What are the financial returns for forestry?

Over the last 10 years commercial forestry has returned on average $715,000/annum to Council. The average Return-on-Investment (ROI) to Council over this 10-year period is 11.4% (excluding fixed asset additions) or 12.2% (including fixed asset additions). The current tree crop valuation is $7.115M. Forestry assets are valued at fair value, less estimated costs to sell for one growth cycle. The valuation is undertaken annually each year and reported to the Forestry Subcommittee.

Where does the money made from forestry go?

Forestry operates as a closed account. This means that any costs occurred by forestry are paid for from this account and any profits, including changes in the valuation of the forestry, sit in the account as a surplus.  

It is important to highlight that the forestry account pays for projects that have a wider benefit to the community. For example, bridges in the Maitai (recently completed) and Roding (about to commence) help with forestry harvesting, but they are also used for recreational purposes, provide safe access in emergencies, and protect the quality and ecosystems of our streams and rivers. Work done on clearing trees from the Dun Mountain to ensure safety of residential properties is another example of where forestry provides a wider benefit, as this work was paid for from the forestry account and allows the area to be enjoyed safely for recreational use.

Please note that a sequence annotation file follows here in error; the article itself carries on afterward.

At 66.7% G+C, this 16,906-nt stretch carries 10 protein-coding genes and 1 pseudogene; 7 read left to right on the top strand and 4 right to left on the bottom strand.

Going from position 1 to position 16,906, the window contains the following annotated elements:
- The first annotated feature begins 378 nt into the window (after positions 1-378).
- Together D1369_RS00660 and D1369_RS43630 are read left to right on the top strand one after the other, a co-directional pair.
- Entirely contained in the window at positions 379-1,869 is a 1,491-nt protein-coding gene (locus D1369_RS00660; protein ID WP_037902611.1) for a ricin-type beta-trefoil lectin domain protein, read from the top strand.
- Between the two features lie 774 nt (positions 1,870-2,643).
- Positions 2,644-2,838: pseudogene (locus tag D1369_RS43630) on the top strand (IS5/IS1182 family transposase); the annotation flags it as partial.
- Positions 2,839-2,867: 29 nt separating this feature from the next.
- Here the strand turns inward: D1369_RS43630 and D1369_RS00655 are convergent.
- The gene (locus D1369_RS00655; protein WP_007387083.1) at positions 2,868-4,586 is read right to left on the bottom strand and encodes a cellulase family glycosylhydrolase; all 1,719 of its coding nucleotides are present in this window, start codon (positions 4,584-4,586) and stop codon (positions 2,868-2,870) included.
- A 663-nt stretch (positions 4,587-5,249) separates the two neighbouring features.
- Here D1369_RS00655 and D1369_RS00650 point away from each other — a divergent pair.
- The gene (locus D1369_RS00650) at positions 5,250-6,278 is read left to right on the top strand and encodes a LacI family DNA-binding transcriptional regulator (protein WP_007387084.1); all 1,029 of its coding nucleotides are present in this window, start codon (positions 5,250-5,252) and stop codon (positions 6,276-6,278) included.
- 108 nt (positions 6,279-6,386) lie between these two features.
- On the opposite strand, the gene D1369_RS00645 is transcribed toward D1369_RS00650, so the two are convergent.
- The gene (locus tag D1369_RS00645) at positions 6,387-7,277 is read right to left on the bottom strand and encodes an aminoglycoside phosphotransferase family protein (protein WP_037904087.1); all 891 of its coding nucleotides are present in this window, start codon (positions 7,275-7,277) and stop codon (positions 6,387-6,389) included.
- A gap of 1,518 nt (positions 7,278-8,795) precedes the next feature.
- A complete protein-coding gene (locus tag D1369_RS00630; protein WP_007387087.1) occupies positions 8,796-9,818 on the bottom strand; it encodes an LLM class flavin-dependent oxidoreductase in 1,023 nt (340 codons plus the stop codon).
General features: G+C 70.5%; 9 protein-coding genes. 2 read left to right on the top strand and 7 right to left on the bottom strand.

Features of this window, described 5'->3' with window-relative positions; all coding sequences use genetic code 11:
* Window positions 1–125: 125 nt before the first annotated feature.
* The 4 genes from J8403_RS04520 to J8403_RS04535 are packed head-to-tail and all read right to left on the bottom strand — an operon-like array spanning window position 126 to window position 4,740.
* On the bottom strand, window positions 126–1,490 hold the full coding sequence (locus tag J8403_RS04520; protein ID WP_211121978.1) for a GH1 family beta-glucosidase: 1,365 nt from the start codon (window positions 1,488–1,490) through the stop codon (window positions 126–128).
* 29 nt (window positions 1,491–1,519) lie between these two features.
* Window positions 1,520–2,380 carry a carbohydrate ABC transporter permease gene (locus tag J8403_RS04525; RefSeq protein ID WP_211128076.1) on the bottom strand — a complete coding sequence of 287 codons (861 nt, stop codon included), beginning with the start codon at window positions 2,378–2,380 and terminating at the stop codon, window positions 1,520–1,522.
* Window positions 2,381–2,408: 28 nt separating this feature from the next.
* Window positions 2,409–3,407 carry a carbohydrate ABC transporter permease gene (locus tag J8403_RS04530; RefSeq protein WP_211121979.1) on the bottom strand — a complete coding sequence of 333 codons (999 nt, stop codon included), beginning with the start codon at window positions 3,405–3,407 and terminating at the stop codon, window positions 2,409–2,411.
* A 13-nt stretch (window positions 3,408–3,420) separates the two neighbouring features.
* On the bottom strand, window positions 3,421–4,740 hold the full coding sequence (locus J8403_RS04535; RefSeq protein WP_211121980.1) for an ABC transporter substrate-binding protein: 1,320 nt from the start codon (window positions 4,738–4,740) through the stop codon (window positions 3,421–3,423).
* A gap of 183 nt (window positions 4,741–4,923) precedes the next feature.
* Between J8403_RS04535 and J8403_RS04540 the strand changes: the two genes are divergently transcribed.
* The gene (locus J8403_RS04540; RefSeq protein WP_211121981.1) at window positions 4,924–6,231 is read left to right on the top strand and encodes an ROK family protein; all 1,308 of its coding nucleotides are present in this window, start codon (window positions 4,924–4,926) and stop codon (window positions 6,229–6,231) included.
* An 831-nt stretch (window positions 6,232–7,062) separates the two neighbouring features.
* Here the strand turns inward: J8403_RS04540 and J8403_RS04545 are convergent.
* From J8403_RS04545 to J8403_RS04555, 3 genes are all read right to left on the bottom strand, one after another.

Why doesn’t forestry return a dividend?

Dividends are normally paid in a situation where you have two separate organisations, with one owned by the other. An example of this is Port Nelson Ltd, which returns dividends to both Nelson City Council and Tasman District Council annually. Our forestry operation is not run as a separate company or organisation. Instead, it is run in-house, meaning that a dividend is neither paid nor required –all profits sit as a surplus in the forestry account. 

How does Council manage any environmental impact of forestry?

Council understands both the financial importance of commercial forestry, but also the need to implement best-practice industry standards to manage our forests sustainably and to protect both environmental and recreational values. The goal in the Forestry Activity Management Plan reflects this.